Document Type

Article

Publication Date

2004

Abstract

During the period of 1880s to the 1910s, Josephine Garis Cochran was an inventor, entrepreneur, manufacturer, and business owner of dish-washing machines. Several factors—social, legal, political and economic—combined to give women new freedoms and opportunities that reflected greater societal changes of the Guilded Age and the Progressive Era in the United States. Cochran’s life and work to advantage of these changes and applies to many diverse areas of historical study: women’s history, the history of technology, business history, patent development, influence of world’s fairs, such as the World’s Columbian Exposition, history of invention, Chicago history, urban development, widowhood, woman’s suffrage, development of hotels and restaurants, and the history of domesticity and the application of technology to the home to name a few.

During the Progressive Era, women of the middle and upper classes were entering the public sphere in greater numbers. Education was liberating factor for many. For others the cloak of gentility was necessary and so they turned toward reform and benevolent activities that were thinly veiled managerial and political ventures, which provided outlets for well-to-do women to become board members and run businesses. Social work, settlement houses, and the promotion of woman’s suffrage brought women into the public arena, extending the nineteenth century defined limits of domesticity. Women’s movement into the realm of business at the owner/managerial level is an understudied part of the Progressive Era, perhaps because there were so few women who were able to enter that part of the public sphere. This in and of itself makes Cochran’s accomplishments well worth investigation as they relate to the larger context of the Progressive Era.

Through an examination of primary source materials a picture of Cochran’s life was formed. Census records, probate records, copies of her original patents, listings from city directories, contemporary newspaper and journal articles, and some company histories from companies that purchased her firm after her death and reconstructed her manufacturing enterprise were among the resources upon which this thesis was formed. Direct research was also undertaken at the Shelby County Historical and Genealogical Society where there are files on Cochran. Correspondence from Cochran and her relatives was provided by one of Cochran’s descendants. Also a broad literature search of secondary sources was done to provide background and context for Cochran’s life and work.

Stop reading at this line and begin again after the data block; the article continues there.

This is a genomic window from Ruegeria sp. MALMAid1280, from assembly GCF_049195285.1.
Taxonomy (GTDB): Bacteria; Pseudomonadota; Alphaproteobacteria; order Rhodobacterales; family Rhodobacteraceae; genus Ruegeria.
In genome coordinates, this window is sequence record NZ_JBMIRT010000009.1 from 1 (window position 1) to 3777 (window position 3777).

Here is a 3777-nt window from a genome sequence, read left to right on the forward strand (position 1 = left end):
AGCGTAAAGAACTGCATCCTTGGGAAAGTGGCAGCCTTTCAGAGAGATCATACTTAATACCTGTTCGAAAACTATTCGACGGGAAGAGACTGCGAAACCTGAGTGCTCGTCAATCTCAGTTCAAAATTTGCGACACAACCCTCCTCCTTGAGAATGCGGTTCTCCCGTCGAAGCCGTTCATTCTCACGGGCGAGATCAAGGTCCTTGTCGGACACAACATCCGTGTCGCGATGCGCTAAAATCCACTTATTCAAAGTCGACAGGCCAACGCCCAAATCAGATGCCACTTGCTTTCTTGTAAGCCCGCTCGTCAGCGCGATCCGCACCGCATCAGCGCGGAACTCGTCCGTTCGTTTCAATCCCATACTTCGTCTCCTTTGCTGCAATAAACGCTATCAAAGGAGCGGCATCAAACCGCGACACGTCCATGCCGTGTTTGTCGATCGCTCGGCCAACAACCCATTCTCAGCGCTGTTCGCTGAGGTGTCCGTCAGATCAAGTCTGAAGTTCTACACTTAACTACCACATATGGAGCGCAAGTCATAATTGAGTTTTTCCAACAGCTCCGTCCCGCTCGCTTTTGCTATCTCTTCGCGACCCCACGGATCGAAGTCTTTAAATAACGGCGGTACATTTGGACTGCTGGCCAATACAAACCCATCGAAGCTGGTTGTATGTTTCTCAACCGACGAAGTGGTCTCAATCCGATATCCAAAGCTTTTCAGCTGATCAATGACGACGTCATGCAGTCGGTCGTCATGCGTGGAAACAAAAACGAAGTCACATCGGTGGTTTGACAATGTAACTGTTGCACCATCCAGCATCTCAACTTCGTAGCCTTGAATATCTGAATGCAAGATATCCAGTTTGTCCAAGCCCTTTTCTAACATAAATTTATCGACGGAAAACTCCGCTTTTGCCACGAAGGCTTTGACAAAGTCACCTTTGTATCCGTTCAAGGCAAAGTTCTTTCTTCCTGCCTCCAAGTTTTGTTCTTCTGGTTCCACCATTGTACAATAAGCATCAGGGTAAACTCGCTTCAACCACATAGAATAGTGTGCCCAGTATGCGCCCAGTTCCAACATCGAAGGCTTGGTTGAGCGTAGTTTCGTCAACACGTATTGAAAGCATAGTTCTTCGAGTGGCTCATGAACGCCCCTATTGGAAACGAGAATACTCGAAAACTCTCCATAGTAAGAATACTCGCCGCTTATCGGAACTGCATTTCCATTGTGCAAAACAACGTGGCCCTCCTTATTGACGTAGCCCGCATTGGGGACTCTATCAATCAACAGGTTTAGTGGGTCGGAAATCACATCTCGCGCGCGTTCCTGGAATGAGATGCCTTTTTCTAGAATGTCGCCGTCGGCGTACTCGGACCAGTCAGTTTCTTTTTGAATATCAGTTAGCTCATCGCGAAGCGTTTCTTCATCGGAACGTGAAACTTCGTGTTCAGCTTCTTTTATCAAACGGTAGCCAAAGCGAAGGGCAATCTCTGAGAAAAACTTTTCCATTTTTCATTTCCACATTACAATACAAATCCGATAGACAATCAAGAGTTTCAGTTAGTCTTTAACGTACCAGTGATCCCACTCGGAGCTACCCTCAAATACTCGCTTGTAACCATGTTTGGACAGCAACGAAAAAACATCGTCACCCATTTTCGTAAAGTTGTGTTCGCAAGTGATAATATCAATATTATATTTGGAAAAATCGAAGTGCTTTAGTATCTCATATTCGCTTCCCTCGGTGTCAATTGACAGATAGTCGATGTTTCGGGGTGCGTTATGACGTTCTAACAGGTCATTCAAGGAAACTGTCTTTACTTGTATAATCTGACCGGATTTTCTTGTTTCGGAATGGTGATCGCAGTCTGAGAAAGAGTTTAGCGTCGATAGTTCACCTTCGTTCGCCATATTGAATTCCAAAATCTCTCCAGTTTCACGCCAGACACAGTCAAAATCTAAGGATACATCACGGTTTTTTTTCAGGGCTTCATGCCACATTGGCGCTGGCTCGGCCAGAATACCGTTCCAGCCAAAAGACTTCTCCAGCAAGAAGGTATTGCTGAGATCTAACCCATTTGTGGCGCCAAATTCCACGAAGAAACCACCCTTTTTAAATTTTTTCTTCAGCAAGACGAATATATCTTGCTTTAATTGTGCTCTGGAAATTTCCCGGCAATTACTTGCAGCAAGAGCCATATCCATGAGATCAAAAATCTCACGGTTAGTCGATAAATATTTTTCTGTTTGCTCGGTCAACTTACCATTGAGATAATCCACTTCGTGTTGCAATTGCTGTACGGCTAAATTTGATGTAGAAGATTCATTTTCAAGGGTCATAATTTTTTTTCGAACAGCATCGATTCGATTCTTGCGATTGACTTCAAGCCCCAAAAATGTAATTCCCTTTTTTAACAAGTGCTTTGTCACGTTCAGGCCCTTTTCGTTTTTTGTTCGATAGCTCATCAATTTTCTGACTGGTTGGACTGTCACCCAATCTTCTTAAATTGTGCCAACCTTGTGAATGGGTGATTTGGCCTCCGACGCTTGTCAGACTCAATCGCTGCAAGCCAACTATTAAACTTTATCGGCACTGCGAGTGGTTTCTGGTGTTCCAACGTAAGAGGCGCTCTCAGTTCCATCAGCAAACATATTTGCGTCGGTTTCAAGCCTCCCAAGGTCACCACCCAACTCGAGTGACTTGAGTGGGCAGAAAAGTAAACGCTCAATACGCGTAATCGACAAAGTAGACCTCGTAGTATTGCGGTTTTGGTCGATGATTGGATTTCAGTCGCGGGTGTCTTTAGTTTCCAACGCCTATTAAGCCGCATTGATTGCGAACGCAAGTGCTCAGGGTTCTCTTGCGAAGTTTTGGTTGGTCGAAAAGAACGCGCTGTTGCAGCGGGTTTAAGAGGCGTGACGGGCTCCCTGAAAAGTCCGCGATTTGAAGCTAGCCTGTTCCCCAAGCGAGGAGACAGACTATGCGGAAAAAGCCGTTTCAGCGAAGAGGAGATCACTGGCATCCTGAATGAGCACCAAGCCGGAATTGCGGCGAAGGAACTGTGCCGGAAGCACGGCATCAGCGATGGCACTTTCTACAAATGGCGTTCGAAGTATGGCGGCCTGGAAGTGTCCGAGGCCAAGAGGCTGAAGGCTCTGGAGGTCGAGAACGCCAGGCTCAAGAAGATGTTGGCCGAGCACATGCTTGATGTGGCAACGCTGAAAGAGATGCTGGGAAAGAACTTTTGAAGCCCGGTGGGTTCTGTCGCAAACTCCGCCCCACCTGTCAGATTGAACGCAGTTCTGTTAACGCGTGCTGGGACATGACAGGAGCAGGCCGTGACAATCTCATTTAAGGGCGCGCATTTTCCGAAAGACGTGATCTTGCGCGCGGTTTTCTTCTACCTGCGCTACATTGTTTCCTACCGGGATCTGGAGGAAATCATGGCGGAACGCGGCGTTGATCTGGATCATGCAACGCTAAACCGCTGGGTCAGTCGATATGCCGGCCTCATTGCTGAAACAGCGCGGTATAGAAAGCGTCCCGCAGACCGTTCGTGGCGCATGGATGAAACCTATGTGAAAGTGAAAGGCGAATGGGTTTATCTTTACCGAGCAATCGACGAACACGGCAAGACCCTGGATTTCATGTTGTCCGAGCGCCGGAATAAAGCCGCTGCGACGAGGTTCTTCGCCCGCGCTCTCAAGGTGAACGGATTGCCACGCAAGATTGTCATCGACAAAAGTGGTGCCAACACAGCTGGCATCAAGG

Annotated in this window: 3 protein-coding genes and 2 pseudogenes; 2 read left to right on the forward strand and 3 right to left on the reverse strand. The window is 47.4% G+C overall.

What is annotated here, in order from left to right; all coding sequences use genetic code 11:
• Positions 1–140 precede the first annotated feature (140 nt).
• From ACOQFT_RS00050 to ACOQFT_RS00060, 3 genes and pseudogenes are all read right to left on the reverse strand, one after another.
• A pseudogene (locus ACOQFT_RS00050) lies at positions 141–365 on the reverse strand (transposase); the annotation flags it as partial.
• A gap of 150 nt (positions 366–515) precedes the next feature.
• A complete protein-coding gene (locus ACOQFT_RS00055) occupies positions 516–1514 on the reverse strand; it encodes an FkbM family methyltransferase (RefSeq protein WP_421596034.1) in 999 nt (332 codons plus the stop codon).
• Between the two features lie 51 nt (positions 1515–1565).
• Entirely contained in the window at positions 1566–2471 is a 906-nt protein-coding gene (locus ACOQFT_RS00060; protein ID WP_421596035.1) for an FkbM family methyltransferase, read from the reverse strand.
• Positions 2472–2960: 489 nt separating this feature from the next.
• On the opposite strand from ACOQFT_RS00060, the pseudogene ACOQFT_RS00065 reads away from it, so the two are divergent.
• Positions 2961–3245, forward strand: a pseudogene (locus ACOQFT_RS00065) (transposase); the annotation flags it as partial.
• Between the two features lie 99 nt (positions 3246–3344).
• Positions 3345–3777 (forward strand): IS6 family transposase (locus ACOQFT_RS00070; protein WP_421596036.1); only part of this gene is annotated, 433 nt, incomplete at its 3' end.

Many have written about Cochran. Few have gone beyond viewing her as a successful inventor who won medals at the World’s Columbian Exposition of 1893. None discussed in detail her invention of the dishwasher and the evolution of her business nor looked at events in Chicago that made the incorporation of dishwashers in commercial sites possible. Family influences and social activities, such as founding membership in the Unitarian Church of Shelbyville and later the influence of the Christian Scientist church in Chicago, may have helped her to achieve her goals. Widowhood, changing laws for women, and the effects of industry in the home all had an influence upon Cochran’s work. Cochran’s personal life and public accomplishments reflect the changes and challenges of the Progressive Era for women.

After Cochran’s death, four successive companies all used Cochran’s patents as the basis for their dishwashers. Whirlpool Corporation, the latest in the line of companies, still recognizes the contribution Cochran made to its line of KitchenAid machines. If for nothing else, this enduring legacy and recognition makes Cochran a subject meriting study.

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